Reading

Beyond Factory Farming:
Corporate Hog Barns and the Threat to Public Health, the Environment, and Rural Communities

Examines the changes resulting from industrialization of the hog sector and the effects they have on family farms, the food we eat, conditions of work, communities, and the relationship of governments to corporations and citizens. This book highlights, not just the Canadian hog sector, but structural forces at work reshaping communities and economies around the world. Available from the Canadian Centre for Policy Alternatives (CCPA).
http://www.policyalternatives.ca/publications/reports/beyond-factory-farming

The Omnivore’s Dilemma by Michael Pollan

In this book Pollan asks, “What should we have for dinner?” He takes the reader on a journey defined by four meals produced through four production systems: in­dustrial, big organic, beyond organic and hunter-gatherer. Pollan’s answers have profound political, economic, psychological, and even moral implications for all of us. The Omnivore’s Dilemma promises to change the way we think about the politics and pleasure of eating.

Foundations of Sand:
Considering the Rationale for Factory Farming by Dr. Bill Weida

Factory Farms have spread across the landscape of Canada and the US on a string of claims that have misled many communities. You’ve seen “The Meatrix”; now see why the purported benefits of factory farms are full of holes, and the reality that lies beyond the claims. (March, 2004)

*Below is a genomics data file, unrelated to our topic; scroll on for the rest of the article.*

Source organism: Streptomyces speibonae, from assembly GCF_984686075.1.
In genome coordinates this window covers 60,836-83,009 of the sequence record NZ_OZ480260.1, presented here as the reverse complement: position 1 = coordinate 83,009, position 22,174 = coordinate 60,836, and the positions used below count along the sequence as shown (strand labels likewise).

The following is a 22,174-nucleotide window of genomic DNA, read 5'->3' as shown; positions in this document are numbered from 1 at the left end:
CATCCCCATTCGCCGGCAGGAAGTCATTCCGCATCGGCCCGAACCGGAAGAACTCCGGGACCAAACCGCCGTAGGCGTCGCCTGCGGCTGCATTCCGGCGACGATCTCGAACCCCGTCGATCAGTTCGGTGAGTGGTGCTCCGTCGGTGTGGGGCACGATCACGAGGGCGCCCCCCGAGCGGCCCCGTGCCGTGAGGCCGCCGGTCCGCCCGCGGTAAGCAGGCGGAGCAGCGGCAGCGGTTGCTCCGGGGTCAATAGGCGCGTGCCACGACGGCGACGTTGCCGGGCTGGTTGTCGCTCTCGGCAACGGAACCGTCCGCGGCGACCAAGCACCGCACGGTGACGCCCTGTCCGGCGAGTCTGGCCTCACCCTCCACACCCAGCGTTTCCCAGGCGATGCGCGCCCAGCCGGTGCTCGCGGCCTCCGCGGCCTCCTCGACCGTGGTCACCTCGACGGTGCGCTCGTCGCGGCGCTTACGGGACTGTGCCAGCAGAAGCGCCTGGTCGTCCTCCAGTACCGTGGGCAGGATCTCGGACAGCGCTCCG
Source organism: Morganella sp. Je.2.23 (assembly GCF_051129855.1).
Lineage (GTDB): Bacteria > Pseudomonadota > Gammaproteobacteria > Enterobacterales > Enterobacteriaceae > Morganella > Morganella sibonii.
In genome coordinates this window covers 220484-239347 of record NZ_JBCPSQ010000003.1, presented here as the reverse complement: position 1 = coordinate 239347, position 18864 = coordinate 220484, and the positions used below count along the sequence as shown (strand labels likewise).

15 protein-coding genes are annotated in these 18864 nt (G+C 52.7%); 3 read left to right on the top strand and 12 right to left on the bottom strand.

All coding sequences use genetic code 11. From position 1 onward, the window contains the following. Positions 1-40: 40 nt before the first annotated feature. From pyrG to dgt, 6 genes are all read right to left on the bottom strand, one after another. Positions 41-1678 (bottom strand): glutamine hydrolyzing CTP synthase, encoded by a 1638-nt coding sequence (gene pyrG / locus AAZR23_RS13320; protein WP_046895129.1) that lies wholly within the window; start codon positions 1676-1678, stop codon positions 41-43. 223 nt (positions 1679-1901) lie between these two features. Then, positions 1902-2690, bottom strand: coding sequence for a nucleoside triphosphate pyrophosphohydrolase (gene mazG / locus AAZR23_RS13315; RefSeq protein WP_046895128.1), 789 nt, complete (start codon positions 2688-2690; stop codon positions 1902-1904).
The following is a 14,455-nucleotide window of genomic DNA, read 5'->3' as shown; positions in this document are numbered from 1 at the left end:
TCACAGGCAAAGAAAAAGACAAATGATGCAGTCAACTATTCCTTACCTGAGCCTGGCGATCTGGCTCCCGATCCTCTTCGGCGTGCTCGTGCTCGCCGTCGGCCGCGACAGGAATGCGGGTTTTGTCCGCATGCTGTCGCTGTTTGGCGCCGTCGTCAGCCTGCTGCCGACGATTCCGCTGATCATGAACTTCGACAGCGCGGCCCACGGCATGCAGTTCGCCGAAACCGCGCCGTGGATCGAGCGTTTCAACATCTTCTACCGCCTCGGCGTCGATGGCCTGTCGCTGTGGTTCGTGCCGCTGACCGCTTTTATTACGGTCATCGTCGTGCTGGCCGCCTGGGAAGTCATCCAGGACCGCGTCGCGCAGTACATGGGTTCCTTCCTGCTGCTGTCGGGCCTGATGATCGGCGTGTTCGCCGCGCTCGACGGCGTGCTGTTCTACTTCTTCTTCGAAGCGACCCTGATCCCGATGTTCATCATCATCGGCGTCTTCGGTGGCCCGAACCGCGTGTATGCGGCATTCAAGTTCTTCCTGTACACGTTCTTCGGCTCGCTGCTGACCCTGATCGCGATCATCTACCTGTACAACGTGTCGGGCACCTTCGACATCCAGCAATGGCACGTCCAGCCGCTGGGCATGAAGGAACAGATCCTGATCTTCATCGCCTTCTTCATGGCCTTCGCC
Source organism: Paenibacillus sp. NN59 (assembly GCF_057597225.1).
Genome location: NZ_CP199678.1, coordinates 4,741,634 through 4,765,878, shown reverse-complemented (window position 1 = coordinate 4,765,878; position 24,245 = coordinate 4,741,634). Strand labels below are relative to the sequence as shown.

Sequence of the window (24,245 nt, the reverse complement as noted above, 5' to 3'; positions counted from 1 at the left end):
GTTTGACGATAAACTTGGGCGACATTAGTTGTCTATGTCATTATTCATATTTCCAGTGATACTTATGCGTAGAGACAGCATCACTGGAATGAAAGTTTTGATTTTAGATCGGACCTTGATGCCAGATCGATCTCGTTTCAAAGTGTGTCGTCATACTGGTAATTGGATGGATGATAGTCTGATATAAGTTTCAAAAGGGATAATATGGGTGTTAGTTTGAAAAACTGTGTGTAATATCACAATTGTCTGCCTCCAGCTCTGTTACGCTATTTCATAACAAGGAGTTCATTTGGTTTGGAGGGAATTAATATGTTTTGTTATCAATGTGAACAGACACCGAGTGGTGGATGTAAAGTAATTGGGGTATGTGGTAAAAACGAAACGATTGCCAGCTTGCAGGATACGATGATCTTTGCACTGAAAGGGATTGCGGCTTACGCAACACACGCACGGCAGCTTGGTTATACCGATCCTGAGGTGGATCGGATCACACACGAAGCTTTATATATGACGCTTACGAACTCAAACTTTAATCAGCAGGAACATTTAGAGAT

http://www.sraproject.org/wp-content/uploads/2007/12/foundationsofsand.pdf (pdf)

Pollution Shopping in Rural America and Canada:
The myth of economic development in isolated regions by Dr. Bill Weida, Professor of Economics Colorado College. November, 2001

http://www.sraproject.org/wp-content/uploads/2007/12/pollutionshoppinginruralamerica.pdf

Writing Off the Rural West:
Globalization, Governments and the Transformation of Rural Communities. Edited by Roger Epp and Dave Whitson

Some of the most intense effects of globalization can be seen in rural communities. Despite a booming world economy, rural communities--and the people who work in natural-resource industries like farming, forestry, mining or fishing--have been hard hit by recent international trade agreements. This collection looks at changing rural life, across the country and around the globe. Co-published by University of Alberta Press and the Parkland Institute.

http://www.ssu.missouri.edu/faculty/jikerd/papers/default.htm">Dr. John Ikerd’s papers

Dr. Ikerd is Professor Emeritus of Agricultural Economics at University of Missouri, Columbia, College of Agriculture, Food and Natural Resources. He has written many accessible papers about rural communities and sustainable agriculture. Make sure to read “The Questions Rural Communities Should Ask About CAFOs” and “Top Ten Reasons for Rural Communities to be concerned about Large-scale, Corporate Hog Operations”.

Cesspools of Shame

Documents how animal waste from factory farms threatens human health and our nation’s rivers. A wonderfully concise handbook for activists. (Natural Resources Defense Council and Clean Water Network, July 2001).
http://www.nrdc.org/water/pollution/cesspools/cessinx.asp

http://www.landstewardshipproject.org/resources-pubs.html">Agriculture that Makes Sense--Making Money on Hogs by the Land Stewardship Project

This publication focuses on the 50–sow hog enterprise of one Minnesota crop and livestock operation. The case study, written by LSP’s Jodi Dansingburg and Doug Gunnink of the Min­nesota Department of Agriculture, compares the farm’s production records to the averages of the top performing hog operations as reported in the regional Minnesota Farm Business Management Program annual report. The case-study farm minimizes expenses through such production practices as outdoor farrowing and low-cost housing.
1996–8 pages. $4.00; $3.60–Member discount